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August 19 2010

18:30

Seeking Sustainability, Part 3: VOSD’s Scott Lewis and others on engagement, community-building

Seeking Sustainability: Presentation on engagement and community-building from Knight Foundation on Vimeo.

This spring, the Knight Foundation hosted a roundtable discussion exploring a crucial issue in journalism: the sustainability of nonprofit news organizations. This week, we’re passing along some videos of the conversations that resulted (and, as always, we’d love to continue the discussion in the comments section). We posted Part 1 of the series, a talk focused on business-model viability over time, on Monday, and Part 2 — on revenue-generation — yesterday.

In today’s pair of videos, Scott Lewis, CEO of Voice of San Diego, leads a discussion on the crucial topic of community engagement: how to leverage limited resources to build community, how to develop meaningful comments boards and conversations, how to use new technologies to develop audience affection, how to translate loyalty into money — and how to measure the murky issue of “audience engagement” in the first place. Scott’s introduction is above; the video below features a conversation among Knight’s panel of heavy-hitters.

Among them, in general order of appearance: the Center for Investigative Reporting’s Robert Rosenthal, Texas Tribune’s Evan Smith and Higinio Maycotte, The Bay Citizen’s Lisa Frazier, the St. Louis Beacon’s Nicole Hollway and Margaret Wolf Freivogel, the Chicago News Cooperative’s Peter Osnos, Voice of San Diego’s Buzz Woolley and Andrew Donohue, the New Haven Independent’s Paul Bass, the Gotham Gazette’s Gail Robinson, the FCC’s (and formerly Beliefnet’s) Steven Waldman, the Huffington Post Investigative Fund’s Nick Penniman, and Seattle CrossCut’s David Brewster.

Seeking Sustainability: Discussion on engagement and community-building session from Knight Foundation on Vimeo.

August 18 2010

16:30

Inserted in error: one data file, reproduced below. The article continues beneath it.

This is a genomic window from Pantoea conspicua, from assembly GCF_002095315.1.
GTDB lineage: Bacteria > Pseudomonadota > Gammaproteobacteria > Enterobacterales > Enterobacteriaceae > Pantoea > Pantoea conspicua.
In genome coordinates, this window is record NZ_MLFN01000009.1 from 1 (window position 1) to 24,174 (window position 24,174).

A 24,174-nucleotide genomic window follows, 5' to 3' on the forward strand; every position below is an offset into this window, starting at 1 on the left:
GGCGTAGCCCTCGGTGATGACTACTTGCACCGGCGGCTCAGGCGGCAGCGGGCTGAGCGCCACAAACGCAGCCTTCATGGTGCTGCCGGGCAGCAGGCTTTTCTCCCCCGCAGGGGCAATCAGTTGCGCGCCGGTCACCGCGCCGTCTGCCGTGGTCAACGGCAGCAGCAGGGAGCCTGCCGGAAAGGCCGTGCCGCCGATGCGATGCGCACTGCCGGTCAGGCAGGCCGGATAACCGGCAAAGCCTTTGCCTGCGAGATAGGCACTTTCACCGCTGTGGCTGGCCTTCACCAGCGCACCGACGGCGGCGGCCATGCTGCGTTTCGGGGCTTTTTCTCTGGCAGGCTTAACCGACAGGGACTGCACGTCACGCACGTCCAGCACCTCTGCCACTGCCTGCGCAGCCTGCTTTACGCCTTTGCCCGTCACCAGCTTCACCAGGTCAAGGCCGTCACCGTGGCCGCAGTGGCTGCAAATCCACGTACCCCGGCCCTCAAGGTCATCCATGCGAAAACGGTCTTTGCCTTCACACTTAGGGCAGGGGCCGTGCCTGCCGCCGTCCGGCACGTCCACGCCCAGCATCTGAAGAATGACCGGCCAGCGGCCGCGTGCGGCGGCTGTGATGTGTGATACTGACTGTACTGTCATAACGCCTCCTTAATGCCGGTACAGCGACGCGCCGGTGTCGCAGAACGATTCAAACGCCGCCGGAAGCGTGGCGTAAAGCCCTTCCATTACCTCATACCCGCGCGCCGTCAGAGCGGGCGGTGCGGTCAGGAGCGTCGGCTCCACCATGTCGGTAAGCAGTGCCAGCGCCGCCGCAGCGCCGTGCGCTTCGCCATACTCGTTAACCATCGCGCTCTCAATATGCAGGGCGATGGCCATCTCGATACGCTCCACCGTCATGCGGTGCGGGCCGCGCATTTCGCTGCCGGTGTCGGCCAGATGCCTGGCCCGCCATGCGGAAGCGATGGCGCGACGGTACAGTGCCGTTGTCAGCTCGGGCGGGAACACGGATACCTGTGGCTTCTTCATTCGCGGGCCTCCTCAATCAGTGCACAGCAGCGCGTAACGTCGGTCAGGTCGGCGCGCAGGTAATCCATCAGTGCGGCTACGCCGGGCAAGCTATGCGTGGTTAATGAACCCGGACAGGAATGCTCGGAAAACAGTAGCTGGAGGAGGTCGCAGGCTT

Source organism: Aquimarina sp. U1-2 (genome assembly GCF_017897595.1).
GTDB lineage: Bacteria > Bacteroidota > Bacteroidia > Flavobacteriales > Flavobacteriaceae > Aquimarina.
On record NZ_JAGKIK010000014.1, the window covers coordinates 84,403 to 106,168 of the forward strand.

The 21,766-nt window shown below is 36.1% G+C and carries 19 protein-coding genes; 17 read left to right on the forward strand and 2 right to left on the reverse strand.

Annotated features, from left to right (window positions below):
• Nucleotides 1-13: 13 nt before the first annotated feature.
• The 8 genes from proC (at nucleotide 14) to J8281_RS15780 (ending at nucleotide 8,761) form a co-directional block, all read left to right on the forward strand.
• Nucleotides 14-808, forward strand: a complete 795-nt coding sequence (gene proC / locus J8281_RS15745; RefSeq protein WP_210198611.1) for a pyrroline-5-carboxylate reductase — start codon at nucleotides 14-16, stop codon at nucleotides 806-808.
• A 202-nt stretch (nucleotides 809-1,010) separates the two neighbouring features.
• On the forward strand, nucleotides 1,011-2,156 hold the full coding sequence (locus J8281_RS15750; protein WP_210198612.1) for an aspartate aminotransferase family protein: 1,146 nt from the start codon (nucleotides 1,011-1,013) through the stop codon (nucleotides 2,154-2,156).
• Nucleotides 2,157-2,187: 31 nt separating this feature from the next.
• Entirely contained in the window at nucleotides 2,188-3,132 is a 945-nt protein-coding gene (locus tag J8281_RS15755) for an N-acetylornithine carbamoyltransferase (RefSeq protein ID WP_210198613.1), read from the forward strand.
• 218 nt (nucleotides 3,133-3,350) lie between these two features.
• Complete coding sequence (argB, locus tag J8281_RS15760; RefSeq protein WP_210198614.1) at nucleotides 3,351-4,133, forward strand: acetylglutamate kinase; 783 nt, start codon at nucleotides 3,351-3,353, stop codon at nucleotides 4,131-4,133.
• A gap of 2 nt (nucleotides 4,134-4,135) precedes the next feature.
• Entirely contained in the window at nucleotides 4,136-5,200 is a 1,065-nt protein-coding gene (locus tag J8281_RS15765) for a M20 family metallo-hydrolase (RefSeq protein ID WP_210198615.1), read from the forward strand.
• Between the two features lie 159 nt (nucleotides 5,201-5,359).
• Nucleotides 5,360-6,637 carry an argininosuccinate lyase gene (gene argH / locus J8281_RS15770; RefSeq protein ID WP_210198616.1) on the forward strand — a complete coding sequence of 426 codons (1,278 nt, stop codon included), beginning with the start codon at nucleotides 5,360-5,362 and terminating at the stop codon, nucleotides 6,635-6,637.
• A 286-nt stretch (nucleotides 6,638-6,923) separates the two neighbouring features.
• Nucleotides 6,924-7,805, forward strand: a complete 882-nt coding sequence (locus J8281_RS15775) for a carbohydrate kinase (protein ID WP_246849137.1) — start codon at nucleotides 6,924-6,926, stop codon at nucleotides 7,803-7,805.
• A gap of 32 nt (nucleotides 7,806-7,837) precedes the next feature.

Seeking Sustainability, Part 2: John Thornton and others on strategies for nonprofit revenue generation

This spring, the Knight Foundation hosted a roundtable discussion exploring a crucial issue in journalism: the sustainability of nonprofit news organizations. This week, we’re passing along some videos of the conversations that resulted (and, as always, we’d love to continue the discussion in the comments section). We posted Part 1 of the series, a talk focused on business-model viability over time, yesterday. And in today’s pair of videos, John Thornton, chairman of the excitement-inducing Texas Tribune, leads a discussion about a topic near and dear to the hearts of even, yes, nonprofit news outlets: revenue generation.

“It is nowhere in the mid-life venture capital playbook to start a nonprofit news organization,” Thornton noted; “and so none of us would be doing this if the central mission weren’t about public service.”

Thornton’s introduction is above; below is a discussion that it sparked among the nonprofit all-stars Knight brought together for the occasion — among them The Bay Citizen’s Lisa Frazier, the Chicago News Cooperative’s Jim O’Shea and Peter Osnos, the Texas Tribune’s Evan Smith, Voice of San Diego’s Scott Lewis, The Atlantic PhilanthropiesJack Rosenthal, Seattle CrossCut’s David Brewster, the New Haven Independent’s Paul Bass, California Watch’s Mark Katches, J-Lab’s Jan Schaffer, and the St. Louis Beacon’s Nicole Hollway. The group discussed finance-crucial issues like publicity, community, membership incentives, collaboration, demographic measurement, branding, corporate sponsorship, and more…not from a theoretical perspective, but from the point of view of practitioners who spend their days thinking about how to keep their organizations thriving.